‘Dropzone’ sees an apocalyptic series from all angles

Patrick Dunn
Special to The Detroit News

Detroit event producer Doc Colony says he encountered some skepticism last October when he set out to recreate the “Mad Max” movies’ gladiatorial Thunderdome inside the Tangent Gallery.

“People just looked at me like, ‘OK, he’s losing it now,’ ” Colony laughs.

Nonetheless, the resulting “Mad Max”-inspired event, “Fury Road to Thunderdome,” turned out to be a success, drawing a crowd of more than 300. So Colony decided to reprise the event in a second installment called “Dropzone: Fury Road to Thunderdome,” which will take place Saturday at the gallery.

As with the original event, “Dropzone” will feature a broad variety of attractions related to the “Mad Max” franchise. The centerpiece of the show is an indoor replica of the Thunderdome, a 16-foot-high metal structure on loan from Nevada’s Burning Man festival. The Thunderdome will provide the main stage for choreographed fights and roller derby “brawls” performed by costumed characters, a la the movie “Mad Max: Beyond Thunderdome.”

Local rocker Vandl Colony was among the acts at last year’s tribute to the “Mad Max” films at the Tangent Gallery.

But that’s just scratching the surface of the event. Several electronic and industrial bands will perform, including Detroit’s Ex American and Eprom Colony. The gallery will be surrounded by about 25 art cars — motorcycles, bicycles and other customized vehicles inspired by the “Mad Max” franchise’s outrageous battle rigs. (“Even the go-karts are brutal,” Colony says.) The show also incorporates an art show component, featuring about 70 “Mad Max”-inspired works. Attendees are encouraged to come in costume, although vendors will be on hand selling costume elements for those who might want a last-minute post-apocalyptic accessory.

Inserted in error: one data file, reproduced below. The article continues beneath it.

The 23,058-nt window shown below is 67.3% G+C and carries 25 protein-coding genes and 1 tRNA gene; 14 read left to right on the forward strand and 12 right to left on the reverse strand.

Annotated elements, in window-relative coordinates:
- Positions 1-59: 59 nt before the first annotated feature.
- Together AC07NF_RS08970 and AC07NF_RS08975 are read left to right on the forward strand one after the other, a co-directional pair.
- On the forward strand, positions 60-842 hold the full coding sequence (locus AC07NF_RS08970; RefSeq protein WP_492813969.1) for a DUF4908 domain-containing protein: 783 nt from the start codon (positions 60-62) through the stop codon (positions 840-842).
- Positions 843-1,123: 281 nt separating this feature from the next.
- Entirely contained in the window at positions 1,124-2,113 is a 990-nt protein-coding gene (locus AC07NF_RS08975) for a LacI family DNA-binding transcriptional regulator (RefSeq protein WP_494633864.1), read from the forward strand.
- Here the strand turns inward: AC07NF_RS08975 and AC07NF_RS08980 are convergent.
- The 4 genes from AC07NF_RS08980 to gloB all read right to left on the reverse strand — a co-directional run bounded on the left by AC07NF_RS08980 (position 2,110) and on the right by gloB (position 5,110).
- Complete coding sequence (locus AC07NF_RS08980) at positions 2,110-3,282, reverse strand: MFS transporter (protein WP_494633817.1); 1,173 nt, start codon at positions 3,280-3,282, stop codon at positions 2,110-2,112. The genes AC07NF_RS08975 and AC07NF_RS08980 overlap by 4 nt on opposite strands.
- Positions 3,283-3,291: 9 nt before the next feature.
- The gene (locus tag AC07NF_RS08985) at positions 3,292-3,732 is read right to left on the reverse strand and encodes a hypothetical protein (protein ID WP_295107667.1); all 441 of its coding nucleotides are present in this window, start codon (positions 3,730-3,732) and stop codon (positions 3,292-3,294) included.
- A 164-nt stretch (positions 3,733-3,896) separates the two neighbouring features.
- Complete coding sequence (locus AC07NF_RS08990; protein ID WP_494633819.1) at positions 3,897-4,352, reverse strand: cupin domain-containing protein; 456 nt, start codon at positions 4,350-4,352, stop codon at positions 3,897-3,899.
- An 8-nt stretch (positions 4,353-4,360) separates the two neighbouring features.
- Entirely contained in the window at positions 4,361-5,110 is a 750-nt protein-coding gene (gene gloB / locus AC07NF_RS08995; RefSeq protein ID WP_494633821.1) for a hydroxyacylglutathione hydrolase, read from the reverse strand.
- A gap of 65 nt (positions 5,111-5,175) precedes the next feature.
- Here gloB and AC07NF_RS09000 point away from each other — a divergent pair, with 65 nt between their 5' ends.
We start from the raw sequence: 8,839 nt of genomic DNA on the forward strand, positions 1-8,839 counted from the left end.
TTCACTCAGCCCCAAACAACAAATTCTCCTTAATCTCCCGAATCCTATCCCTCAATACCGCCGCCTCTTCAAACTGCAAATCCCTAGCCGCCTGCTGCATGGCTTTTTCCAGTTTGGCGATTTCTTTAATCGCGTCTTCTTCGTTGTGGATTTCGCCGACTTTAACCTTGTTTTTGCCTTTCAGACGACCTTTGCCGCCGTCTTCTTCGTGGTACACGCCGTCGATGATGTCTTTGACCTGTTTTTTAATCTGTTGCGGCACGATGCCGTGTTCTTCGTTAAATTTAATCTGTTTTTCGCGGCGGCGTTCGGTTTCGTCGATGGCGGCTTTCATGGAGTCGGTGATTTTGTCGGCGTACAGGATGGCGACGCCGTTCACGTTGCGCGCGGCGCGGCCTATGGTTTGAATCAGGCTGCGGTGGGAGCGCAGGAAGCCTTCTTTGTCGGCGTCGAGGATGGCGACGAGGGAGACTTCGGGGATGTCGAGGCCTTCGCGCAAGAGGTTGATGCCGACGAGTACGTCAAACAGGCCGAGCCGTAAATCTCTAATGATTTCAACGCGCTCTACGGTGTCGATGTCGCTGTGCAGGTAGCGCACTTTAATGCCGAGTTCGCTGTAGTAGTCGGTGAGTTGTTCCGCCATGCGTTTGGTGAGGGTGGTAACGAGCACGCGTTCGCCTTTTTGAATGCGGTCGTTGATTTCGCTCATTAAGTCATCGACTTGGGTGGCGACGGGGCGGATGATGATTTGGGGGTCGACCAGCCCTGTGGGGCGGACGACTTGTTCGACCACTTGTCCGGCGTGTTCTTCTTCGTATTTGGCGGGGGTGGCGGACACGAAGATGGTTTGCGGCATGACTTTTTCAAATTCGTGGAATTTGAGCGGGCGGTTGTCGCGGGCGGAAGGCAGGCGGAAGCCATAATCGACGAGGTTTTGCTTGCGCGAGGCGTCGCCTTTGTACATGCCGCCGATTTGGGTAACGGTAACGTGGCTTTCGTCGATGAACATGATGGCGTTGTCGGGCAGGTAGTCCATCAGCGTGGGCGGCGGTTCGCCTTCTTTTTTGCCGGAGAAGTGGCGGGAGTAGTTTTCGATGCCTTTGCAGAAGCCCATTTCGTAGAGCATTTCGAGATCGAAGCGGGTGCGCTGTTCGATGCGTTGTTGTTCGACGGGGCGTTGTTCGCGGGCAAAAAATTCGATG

“The only thing I was missing last year was a Tina Turner impersonator to actually sing the (‘Beyond Thunderdome’ theme) ‘We Don’t Need Another Hero,’ and this year we have her,” Colony says of singer Salathiel Palland.

Colony describes “Mad Max 2” as one of his “all-time favorite movies.” He says he sought to create a costume event that would “really immerse people in the story,” adding that he’s been pleasantly surprised that the decades-old franchise still draws enthusiastic fans. “Dropzone” stage manager Nicole LaPointe says that’s thanks in part to last year’s Oscar-nominated franchise revival, “Mad Max: Fury Road.”

“I think ‘Fury Road’ has brought in a whole new fan base that maybe wasn’t quite aware of it before,” LaPointe says. “If you saw it, it was awesome. It just screams, ‘Let’s make an event out of this.’ ”

Detroit performer Russell Taylor says “Mad Max” maniacs make for a great audience. Taylor, who travels around the area as awhite-faced character called Satori Circus, portrayed a character dubbed War Daddy and served as master of ceremonies for last year’s show, performing a lengthy monologue from the “Beyond Thunderdome” film.

Taylor will reprise the role, inspired by the minion-like “Fury Road” characters War Boys, at this year’s “Dropzone.”

“When my moment came to deliver those lines, people were rapt,” he says. “Performing as long as I have, you can’t grab their attention all the time. I don’t care who you are. But people were just into it. It was really cool.”

Colony, who is planning to continue the event on at least an annual basis, sees almost limitless inspiration in the “Mad Max” franchise. In addition to future “Dropzone” events, he’s also planning a series of scripted videos for the Web that will follow the adventures of his fighters before and after they enter the mini-Thunderdome.

“There’s a lot of feature films out there, but nothing comes close to the stunts and the over-the-top characters and the larger-than-life-type things in ‘Mad Max,’ ” Colony says. “There’s a lot of moving things that get people inspired.”

Dropzone: Fury Road to Thunderdome

7 p.m. Sat.

Tangent Gallery

715 E. Milwaukee, Detroit

Tickets $15-$20 in advance, $25 day of show

(313) 873-2955